And now it’s June, and the last meeting of the year. But Tim is out of town on a football trip with my son Kyle, so the pack leader suggests I bring little Kolby to the meeting.

Come again?

The Wolf Dudes want me to bring my five-year-old girl to a pool party meeting with men?

Now I’m really feeling VERY AWKWARD but my baby girl wants to go so I acquiesce.  I bring Faith with me as backup and a good book.  I wear a modest bathing suit and put on my pastor’s wife game face–the “no funny business” one.

I show up at the pool leery.  I have visions of Animal House with the little girls in a corner doings crafts while the dad’s deal cards.

But to my surprise, the first thing I see is a big jolly guy with a huge smile in a neon orange shirt schlepping water toys down to the pool with two adorable little girls.

He introduces himself as the leader and invites me to join them.  This man is like Santa—he’s so good-natured and affable.  The girls run shrieking for the pool and the leader guy jumps in and plays water games with ten little girls attached to him for the next hour.  The other dads stand around quietly talking and catching up.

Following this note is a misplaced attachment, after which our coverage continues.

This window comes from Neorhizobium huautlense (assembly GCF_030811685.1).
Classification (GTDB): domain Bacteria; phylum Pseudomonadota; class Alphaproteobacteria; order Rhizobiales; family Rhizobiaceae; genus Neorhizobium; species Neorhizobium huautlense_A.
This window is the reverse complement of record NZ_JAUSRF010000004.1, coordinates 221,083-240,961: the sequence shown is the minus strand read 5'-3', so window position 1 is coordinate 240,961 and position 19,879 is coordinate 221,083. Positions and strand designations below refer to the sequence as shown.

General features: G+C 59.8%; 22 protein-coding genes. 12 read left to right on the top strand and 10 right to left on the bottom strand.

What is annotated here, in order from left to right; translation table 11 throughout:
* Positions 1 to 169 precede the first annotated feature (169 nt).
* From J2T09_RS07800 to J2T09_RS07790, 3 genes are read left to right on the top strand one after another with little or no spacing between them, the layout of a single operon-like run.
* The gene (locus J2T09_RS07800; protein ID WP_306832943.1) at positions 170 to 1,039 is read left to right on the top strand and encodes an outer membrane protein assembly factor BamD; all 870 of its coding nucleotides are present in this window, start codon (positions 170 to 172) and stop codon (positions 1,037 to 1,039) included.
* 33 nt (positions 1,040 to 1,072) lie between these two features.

There is no alcohol.  No crazy stuff.  No strippers.  Just pizza and maybe a little too much sugar with the brownies, juice and otter pops—but that’s the extent of the shenanigans.

After the pool games wrap up, the men and girls gather in a circle and each child introduces herself and her dad and they share a small story.  It’s hard for some kids, but the dad’s encourage and guide them.  I help Kolby and although she is the youngest in the group she is brave and speaks up in a small sweet voice.

Then the girls run off and play—jacked up on sugar—and the dad’s talk “ADULT BUSINESS.”

“OK.  Now it’s coming, I think.  I tense up.  This is the juicy stuff my neighbor warned me of.

Except what happens next is the dad’s get serious about planning the next camping trip.  They talk food and grills and the architecture of sailboats and sandcastles.

And I am left in my seat for a very long hour—both humbled and ashamed—as I watch these kind good men take the time to invest in their daughters and create lasting memories.  

Yes-these man boys are a little competitive and some of the wild stories of paddle board races and stormy nights scare me because of my over-protective mama bear tendencies—but I also know that a little rough and tumble adventure with a dad is what every little girl needs to feel loved and cherished and empowered to believe she can make it in the world all on her own.